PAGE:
by Nomsa Chirisa
Writing is often thought to be for the masterminds, requiring luck or expensive training; but that’s not how it is. If it is anything like that, then you are the mastermind!
Good readers make good writers. Meticulous editors and prudent writers are widely read – they stay abreast with trends, developments, changes and so forth.
Writers are always aware and cautious of the emerging issues which attract the global eye and attention, not only in their profession, but across various disciplines.
Among other issues, the purpose of writing is to inculcate and instil a certain mindset and culture in the reader’s mind. To achieve this, writers are implored to be vigilant in their writing.
There are issues which are being brought into light on a global scale which require careful treading as you write. You don’t want to come across as a careless writer, neither do your readers want to read a carelessly written copy. While your audiences are not mind-readers, be careful that what you write is reflective of the way you think.
This is one huge elephant in the room that should not be underrated. Concerns about the world are being raised over gender imbalances where one gender has been perceived as inferior for a long time. As you write or give examples in your story, change the current affairs. But how do you achieve this? There are many ways to avoid gender imbalances, so here are a few:
- Female characters should take the lead role in your story.
- Female characters should take complex professions rather than confining them to domestic occupations.
- Having the male characters doing domestic and ‘women’ roles such as cooking, feeding the baby or even laundry.
- When writing names, start with the name of the female character
- Use gender-neutral phrases
The world is going green, and that’s a cause that the publishing industry is also actively contributing towards – a paperless environment. As writers, and publishers, we are tasked with the challenge of embracing technology for environmental care. The world is advocating for reduced deforestation, and bearing in mind that the paper we use to print our books comes from trees, why don’t we avoid the printing route where feasible and opt for the environmentally friendly electronic methods?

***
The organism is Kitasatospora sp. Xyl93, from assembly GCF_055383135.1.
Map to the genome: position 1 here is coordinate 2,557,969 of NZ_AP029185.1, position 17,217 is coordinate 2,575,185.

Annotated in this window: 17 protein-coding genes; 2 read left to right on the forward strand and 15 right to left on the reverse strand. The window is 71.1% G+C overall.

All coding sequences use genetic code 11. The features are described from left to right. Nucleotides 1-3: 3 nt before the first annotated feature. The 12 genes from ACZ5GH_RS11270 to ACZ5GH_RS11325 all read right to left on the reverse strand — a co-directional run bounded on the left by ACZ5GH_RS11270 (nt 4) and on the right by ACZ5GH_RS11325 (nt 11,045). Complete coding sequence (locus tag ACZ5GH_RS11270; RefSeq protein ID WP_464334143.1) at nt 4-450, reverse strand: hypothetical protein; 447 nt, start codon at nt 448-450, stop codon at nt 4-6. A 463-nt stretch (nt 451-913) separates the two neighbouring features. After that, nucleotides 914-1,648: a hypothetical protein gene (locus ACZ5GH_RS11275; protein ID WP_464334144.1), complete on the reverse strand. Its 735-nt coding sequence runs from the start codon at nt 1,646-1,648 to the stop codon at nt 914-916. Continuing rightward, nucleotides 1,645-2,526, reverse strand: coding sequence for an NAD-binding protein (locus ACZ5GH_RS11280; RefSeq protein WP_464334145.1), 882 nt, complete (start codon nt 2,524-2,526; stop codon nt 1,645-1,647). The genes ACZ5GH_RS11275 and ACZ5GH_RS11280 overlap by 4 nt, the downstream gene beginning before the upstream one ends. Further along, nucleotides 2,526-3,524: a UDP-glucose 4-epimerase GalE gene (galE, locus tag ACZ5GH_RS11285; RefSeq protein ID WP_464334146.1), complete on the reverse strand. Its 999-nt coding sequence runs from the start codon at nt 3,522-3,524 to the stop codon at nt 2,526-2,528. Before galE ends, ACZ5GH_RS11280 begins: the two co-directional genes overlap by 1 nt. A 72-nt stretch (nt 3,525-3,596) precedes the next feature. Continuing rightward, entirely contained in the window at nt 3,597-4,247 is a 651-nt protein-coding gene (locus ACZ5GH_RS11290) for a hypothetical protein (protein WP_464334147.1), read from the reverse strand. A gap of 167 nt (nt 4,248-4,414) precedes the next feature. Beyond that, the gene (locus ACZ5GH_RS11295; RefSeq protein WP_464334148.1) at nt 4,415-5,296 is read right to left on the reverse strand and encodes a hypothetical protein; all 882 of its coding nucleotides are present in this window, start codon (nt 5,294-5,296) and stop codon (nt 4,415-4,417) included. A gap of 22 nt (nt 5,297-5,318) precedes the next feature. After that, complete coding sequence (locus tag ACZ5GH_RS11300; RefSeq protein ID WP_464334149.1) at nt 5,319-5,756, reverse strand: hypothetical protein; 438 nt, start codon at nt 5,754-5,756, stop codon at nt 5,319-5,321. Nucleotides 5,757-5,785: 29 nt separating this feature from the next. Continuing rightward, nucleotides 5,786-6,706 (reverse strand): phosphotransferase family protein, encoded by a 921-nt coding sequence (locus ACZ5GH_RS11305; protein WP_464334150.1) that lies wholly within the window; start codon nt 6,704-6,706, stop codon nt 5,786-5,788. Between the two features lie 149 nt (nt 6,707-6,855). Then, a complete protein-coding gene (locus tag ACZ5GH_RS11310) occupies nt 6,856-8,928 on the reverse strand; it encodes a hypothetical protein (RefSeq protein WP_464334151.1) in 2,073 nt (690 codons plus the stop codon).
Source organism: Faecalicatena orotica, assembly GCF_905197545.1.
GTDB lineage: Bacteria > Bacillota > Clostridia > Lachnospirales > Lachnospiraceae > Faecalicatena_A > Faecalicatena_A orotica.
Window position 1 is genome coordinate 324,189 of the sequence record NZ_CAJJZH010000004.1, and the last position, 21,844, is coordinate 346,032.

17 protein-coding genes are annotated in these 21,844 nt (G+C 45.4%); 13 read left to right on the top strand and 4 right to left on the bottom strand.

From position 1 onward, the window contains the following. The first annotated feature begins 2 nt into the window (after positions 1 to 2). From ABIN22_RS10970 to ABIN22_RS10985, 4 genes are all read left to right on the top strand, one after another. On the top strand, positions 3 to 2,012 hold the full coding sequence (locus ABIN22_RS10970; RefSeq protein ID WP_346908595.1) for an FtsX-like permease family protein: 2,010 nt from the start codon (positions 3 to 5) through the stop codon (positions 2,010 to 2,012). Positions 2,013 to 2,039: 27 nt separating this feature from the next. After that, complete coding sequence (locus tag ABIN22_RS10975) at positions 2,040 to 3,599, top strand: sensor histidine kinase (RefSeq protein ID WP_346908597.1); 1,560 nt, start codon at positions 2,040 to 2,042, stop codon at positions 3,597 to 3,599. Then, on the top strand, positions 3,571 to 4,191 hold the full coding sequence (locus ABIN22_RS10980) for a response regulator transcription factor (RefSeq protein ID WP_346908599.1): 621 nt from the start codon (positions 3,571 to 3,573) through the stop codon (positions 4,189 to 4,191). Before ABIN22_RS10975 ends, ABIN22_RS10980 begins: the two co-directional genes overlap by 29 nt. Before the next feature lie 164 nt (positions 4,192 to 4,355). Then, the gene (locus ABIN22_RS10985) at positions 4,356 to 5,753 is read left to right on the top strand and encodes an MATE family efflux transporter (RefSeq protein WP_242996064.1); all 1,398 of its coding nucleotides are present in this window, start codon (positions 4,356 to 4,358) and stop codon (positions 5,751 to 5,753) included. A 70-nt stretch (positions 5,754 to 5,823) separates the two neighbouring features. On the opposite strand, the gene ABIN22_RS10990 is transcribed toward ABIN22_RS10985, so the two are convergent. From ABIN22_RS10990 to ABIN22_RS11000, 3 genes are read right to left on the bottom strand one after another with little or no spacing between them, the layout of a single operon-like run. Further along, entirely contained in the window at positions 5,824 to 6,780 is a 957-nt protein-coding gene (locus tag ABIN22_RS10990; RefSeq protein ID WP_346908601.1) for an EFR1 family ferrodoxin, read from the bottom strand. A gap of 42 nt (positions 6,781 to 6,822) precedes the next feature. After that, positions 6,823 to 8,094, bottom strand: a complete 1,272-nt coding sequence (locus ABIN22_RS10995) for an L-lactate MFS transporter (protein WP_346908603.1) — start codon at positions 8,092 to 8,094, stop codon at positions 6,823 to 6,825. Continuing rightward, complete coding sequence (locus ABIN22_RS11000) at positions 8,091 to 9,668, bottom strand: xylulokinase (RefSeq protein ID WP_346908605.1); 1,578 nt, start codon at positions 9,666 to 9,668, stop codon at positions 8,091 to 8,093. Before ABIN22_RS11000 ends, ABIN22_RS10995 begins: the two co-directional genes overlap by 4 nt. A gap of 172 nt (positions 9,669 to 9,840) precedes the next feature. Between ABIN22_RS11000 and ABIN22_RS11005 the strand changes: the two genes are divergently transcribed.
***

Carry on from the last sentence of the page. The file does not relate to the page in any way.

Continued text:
This concern is fuelled by the growing demand to catch up and embrace technological advancements which have enveloped the world, the publishing industry being no exception. Although the bond between paper and readers cannot be detached, it’s still possible to avoid the print models where the audience can use e-media to buy and read their books. After all, e-models are less costly because printing is the largest cost factor in book publishing, and e-publishing easily takes you where the market is!
Because writers edit their own work, they have the ability to choose words carefully. It’s easy to find yourself in a bias dilemma when you least expect it. Whenever you sit down to write, sift what you are about to say. You do not want to sound unfair on any race, gender, ethnic group, culture, or anyone for that matter. My college lecturer always said, “let your words pass through filters before you say them.” Writing requires objectivity rather than subjectivity. Here are a few tips to help you avoid bias when writing:
- Avoid being selective – generalise your facts
- Be objective and careful in your choice of words, quality and tone of description
- Check for factual assumptions
- Explain circumstances/reasons for a certain fact, cause or situation
This is closely linked to bias, but they are not the same. While bias is concerned with being unfair or subjective, defamation is harming another person’s reputation. Both issues are common, especially in writing and you may have heard about writers or publishers being sued and paying damages for this. The tips above can help you avoid being defamatory in your writing, but to be more careful, make sure that your writing does not expose anyone to hatred, ridicule, contempt, shunning, or being avoided; or lowering anyone in the eyes of society, discrediting them in their trade, business or profession.
One writer once said you should not get too hung up on rules, and we often break a few of them when writing. But this whole lot is practical. Among other things, your reader will be delighted to read your copy if it is attentive to the changes in the global communities because they are also aware of these. So, as a writer, the task is on you to pay attention to the things that you write and how you write them. After all, your writing is putty in your hands – you mould it and shape it in the best way that suits the purpose while being careful not to neglect the weather aspect. And these emerging issues sum it up somewhat nicely – you’d rather misplace your writing pad than your writers’ guard.
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